Spatial uniformity in the mineralogical and geochemical compositions of surface sediments in Lake Qinghai and their controlling factors
- 279 Downloads
To advance the understanding of the spatial variability of sediment composition and its controlling factors in a large hydrologically closed lake, the spatial distributions in the mineralogy and geochemistry of 18 surface sediment samples along three transects across the deepest part of Lake Qinghai on the northeastern Tibetan Plateau were investigated. The data show (1) that the surface lake sediments are almost the same in the XRD patterns, (2) that the sediments do not have considerable changes in geochemical compositions along three transects and (3) that the standard deviations of the lake sediments are low in grain size, elemental abundances, δ13C and δ18O values of carbonates, and total organic carbon and nitrogen, with the exception of one sample (QH-11) from the westernmost part of the northern sub-basin. These characteristics indicate that the spatial variability of the surface sediment across Lake Qinghai is very low in geochemical and silicate mineralogical compositions, with limited differences in the chemical composition of carbonates associated with river water dilution. Sample QH-11 has anomalously high levels of MgO, a high carbonate content, and positive δ13C and δ18O values in bulk and fine-grained carbonates, probably because of the effect of calcareous tufa. Spatial uniformity in the mineralogical and geochemical compositions of surface sediments in Lake Qinghai can be attributed to the flat topography of the lakebed and stable sediment provenances, the latter dominated by dust deposition and authigenic carbonates. The spatial uniformity and dominance of dust and authigenic aragonite of surface sediments across Lake Qinghai provide a potential record of the hydroclimate in the past, which is associated with changes in the Westerlies and the summer monsoons.
KeywordsSpatial distribution Lake Qinghai surface sediment Mineralogical and geochemical compositions Sediment provenance Qinghai-Tibetan Plateau
This work was financially supported by the National Natural Science Foundation of China (no. 41225015), the National Post-Doctoral Foundation Grant of China (no. 2013M532087), and the State Key Laboratory of Loess and Quaternary Geology (no. SKLLQG1233). We especially thank Weiguo Liu, Xiangzhong Li and Jun Xiao of the Institute of the Earth Environment, CAS, for their helpful comments and suggestions that improved the manuscript. Two anonymous reviewers are thanked for their critical comments that improved the manuscript.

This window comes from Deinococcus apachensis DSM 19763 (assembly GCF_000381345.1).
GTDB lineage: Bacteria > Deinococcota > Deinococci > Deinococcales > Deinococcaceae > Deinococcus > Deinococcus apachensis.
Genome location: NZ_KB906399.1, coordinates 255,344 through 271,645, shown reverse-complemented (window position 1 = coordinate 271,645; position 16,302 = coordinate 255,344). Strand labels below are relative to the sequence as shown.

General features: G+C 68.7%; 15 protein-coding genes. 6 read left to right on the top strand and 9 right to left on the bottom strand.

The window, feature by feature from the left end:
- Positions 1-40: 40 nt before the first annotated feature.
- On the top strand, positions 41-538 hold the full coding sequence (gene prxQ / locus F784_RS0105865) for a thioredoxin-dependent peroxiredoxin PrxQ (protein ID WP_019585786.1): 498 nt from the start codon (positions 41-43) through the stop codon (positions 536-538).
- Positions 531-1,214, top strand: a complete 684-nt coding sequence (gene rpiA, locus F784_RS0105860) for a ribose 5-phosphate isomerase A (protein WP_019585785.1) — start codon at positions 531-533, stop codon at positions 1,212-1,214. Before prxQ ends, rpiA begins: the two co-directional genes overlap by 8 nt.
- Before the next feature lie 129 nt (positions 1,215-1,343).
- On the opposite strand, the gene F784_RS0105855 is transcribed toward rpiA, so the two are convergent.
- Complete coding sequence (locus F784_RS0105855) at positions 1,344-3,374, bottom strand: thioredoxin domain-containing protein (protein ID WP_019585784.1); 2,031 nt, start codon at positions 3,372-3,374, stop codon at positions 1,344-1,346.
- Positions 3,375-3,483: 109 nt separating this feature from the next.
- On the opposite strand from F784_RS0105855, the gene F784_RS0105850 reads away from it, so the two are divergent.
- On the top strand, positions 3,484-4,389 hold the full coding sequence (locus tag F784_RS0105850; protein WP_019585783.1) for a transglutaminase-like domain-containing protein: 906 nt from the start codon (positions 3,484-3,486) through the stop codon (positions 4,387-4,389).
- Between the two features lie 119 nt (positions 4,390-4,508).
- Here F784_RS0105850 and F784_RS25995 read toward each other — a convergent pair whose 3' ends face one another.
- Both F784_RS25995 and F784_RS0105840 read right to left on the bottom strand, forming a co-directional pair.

- An ZS, Colman SM, Zhou WJ, Li XQ, Brown ET, Jull AJT, Cai YJ, Huang YS, Lu XF, Chang H, Song YG, Sun YB, Xu H, Liu WG, Jin ZD, Liu XD, Cheng P, Liu Y, Ai L, Li XZ, Liu XJ, Yan LB, Shi ZG, Wang XL, Wu F, Qiang XK, Dong JB, Lu FY, Xu XW (2012) Interplay between the Westerlies and Asian monsoon recorded in Lake Qinghai sediments since 32 ka. Sci Rep 2:619. doi: 10.1038/srep00619 PubMedCentralPubMedGoogle Scholar
- Jin ZD (2010) The inorganic carbon budget of Lake Qinghai. Quat Sci 30(6):1162–1168Google Scholar
- Jin ZD, Zhang F, Li FC, Chen LM, Xiao J, He MY (2013) Seasonal and interannual variations of the lake water parameters and particle flux in Lake Qinghai: a time-series sediment trap study (in Chinese with English abstract). J Earth Environ 4:1306–1313Google Scholar
- LIGCAS (Lanzhou Institute of Geology of Chinese Academy of Sciences) (1979) A synthetically investigation report on Qinghai Lake (in Chinese). Science Press, BeijingGoogle Scholar
- LZCAS (Lanzhou Branch of Chinese Academy of Sciences), WCRECAS (West Center of Resource and Environment, Chinese Academy of Sciences) (1994) Evolution of recent environments in Qinghai Lake and its prediction (in Chinese). Science Press, BeijingGoogle Scholar
- Opitz S, Wünnemann B, Aichner B, Dietze E, Hartmann K, Herzschuh U, IJmker J, Lehmkuhl F, Li SJ, Mischke S, Plotzki A, Stauch G, Diekmann B (2012) Late Glacial and Holocene development of Lake Donggi Cona, north-eastern Tibetan Plateau, inferred from sedimentological analysis. Palaeogeogr Palaeoclim Palaeoecol 337–338:159–176CrossRefGoogle Scholar
- Taylor SR, McLennan SM (1985) The continental crust: its composition and evolution. Blackwell, LondonGoogle Scholar
- Yu JQ, Zhang L (2008) Lake Qinghai: Paleoenvironment and Paleoclimate. Science Press, BeijingGoogle Scholar
- Zhang Q, Zhang BZ (1994) The C and O isotopic compositions of ostracod shell in shallow-seated sediments and sinters in bottom of Qinghai Lake and their palaeoclimatic implications (in Chinese with English abstract). Geochemica 23:386–391Google Scholar